Referring now to FIG. 1, a generalized block diagram of the behavioral model parameter extraction system, a device under test 100 (DUT) receives a signal from variable stimulus signal source 101 for providing stimulus thereto in order to elicit a response signal from the DUT. The device under test is also connected to data acquisition block 102 which conditions, digitizes and stores response signal data generated by the device under test. A timebase and control block 103 interfaces with stimulus block 101 and data acquisition block 102 to select stimulus signal variations and conditioning, as well as governing the timing interval for stimulus signal generation and response signal capture by the data acquisition block. A computer processor 105 receives acquired data from block 102 and performs data processing on said acquired data. Processor 105 also interfaces with timebase and control block 103, for providing commands to direct the operation of the timebase and control block, and with display 108, enabling display of the acquired data from the device under test. A behavioral parameter extractor 106 couples to processor 105 and serves to extract the transfer function and input/output characteristics of the device under test in terms of poles and zeros or a ratio of polynomials in Laplace notation, including non-linear effects. The behavioral parameter extractor provides input to behavioral simulator 107 and display 108. The behavioral simulator synthesizes the output response of the device under test based upon the behavior parameters extracted by parameter extractor 106, providing the synthesized output to display 108 to enable viewing of the digitized response of the device under test in conjunction with the synthesized response generated by behavioral simulator 107, thereby enabling comparison of behavior of the actual device with the behavior of the extracted model parameters.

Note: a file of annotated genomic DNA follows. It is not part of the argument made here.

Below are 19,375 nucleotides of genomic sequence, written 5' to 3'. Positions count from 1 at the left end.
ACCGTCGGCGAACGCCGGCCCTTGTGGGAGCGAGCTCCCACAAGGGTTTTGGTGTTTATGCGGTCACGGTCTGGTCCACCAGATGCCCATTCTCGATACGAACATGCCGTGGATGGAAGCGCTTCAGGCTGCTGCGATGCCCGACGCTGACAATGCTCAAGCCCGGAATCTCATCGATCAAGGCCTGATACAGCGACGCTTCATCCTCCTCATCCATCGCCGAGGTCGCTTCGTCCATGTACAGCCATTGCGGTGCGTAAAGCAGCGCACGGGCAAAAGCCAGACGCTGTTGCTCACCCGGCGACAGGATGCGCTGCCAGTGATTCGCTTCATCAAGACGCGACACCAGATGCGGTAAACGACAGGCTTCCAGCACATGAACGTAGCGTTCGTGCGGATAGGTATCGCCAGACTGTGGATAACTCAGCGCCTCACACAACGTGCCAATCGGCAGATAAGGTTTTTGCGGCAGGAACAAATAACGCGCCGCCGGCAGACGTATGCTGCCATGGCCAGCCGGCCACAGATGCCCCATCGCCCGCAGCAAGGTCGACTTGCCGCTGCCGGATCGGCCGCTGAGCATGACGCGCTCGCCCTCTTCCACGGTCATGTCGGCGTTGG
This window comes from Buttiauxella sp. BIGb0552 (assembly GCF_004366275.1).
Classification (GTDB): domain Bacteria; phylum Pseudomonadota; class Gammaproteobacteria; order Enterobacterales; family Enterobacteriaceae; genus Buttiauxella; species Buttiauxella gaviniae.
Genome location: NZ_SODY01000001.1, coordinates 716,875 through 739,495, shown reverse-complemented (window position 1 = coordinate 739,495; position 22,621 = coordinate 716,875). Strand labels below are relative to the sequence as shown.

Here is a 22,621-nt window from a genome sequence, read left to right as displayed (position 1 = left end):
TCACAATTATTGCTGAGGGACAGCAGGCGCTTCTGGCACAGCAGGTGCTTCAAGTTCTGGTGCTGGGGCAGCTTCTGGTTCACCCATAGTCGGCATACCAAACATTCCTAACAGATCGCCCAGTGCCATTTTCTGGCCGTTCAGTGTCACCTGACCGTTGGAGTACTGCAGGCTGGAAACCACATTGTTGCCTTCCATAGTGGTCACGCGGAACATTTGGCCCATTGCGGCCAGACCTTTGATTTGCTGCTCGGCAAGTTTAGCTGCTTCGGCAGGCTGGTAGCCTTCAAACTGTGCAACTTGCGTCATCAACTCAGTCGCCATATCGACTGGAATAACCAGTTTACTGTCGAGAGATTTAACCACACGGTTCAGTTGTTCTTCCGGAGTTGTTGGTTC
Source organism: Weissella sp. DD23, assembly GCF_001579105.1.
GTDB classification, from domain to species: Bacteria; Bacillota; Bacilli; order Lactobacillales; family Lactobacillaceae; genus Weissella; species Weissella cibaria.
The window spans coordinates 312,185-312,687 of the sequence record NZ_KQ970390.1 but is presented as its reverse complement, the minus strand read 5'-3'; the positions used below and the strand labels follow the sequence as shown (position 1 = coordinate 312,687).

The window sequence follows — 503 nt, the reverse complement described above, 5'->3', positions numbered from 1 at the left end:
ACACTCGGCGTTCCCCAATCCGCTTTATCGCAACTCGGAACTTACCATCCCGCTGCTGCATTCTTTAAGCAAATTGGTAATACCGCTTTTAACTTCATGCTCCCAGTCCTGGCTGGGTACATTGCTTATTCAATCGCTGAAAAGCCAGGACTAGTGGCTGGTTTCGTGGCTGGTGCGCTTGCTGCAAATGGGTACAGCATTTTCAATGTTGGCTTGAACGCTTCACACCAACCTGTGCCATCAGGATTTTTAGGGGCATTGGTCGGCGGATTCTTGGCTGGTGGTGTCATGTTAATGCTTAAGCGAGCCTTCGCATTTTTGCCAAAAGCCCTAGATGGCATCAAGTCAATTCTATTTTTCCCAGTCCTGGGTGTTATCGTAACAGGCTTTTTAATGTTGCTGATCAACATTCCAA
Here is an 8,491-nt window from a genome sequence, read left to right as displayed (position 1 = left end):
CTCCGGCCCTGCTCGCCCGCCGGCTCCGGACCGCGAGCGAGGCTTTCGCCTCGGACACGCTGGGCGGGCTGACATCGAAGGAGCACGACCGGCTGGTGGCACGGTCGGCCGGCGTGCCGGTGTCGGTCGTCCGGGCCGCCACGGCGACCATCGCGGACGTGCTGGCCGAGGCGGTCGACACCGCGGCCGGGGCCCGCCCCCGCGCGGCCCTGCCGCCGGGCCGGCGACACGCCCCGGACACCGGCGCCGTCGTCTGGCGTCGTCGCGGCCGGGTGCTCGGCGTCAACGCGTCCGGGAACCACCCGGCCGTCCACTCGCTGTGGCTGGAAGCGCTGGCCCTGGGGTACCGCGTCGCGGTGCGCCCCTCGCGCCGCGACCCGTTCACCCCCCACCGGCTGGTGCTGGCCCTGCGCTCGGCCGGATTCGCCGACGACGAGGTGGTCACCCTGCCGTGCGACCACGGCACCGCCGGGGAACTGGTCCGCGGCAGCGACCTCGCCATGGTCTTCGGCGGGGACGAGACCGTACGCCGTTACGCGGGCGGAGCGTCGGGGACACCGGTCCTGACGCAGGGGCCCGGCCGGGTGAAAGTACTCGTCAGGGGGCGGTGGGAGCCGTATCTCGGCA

FIG. 2 is a block diagram of an ultra-wide range (picoseconds to seconds) behavioral model extraction system according to another embodiment of the present invention. In this embodiment, device under test 200 receives stimulus from stimulus generator 201 and generates output response which is provided to data acquisition block 202. Both stimulus block 201 and data acquisition block 202 receive input from ultra-wide range timebase and control block 203 to select stimulus signal variations and conditioning and to direct the timing interval for stimulus signal generation and response signal capture by the data acquisition block. The ultra-wide range timebase is capable of logarithmic or other non-linear time interval generation over multiple decades of time as described in co-pending U.S. patent application Ser. No. 07/621,620, filed Dec. 3, 1990 (Moriyasu). The ultra-wide timebase typically employs a fast time interval when the DUT response is expected to be changing rapidly and then slows down the time interval when the DUT response is changing slowly. As such, the amount of data required to represent the DUT response is greatly compressed, and yet the behavioral parameters of the DUT may be extracted. While the details of an ultra-wide range timebase are not the subject of this invention, its use in the invention allows for extraction of poles and zeros that may be many decades apart, while requiring a minimum of computation in order to extract accurate locations of the said poles and zeros.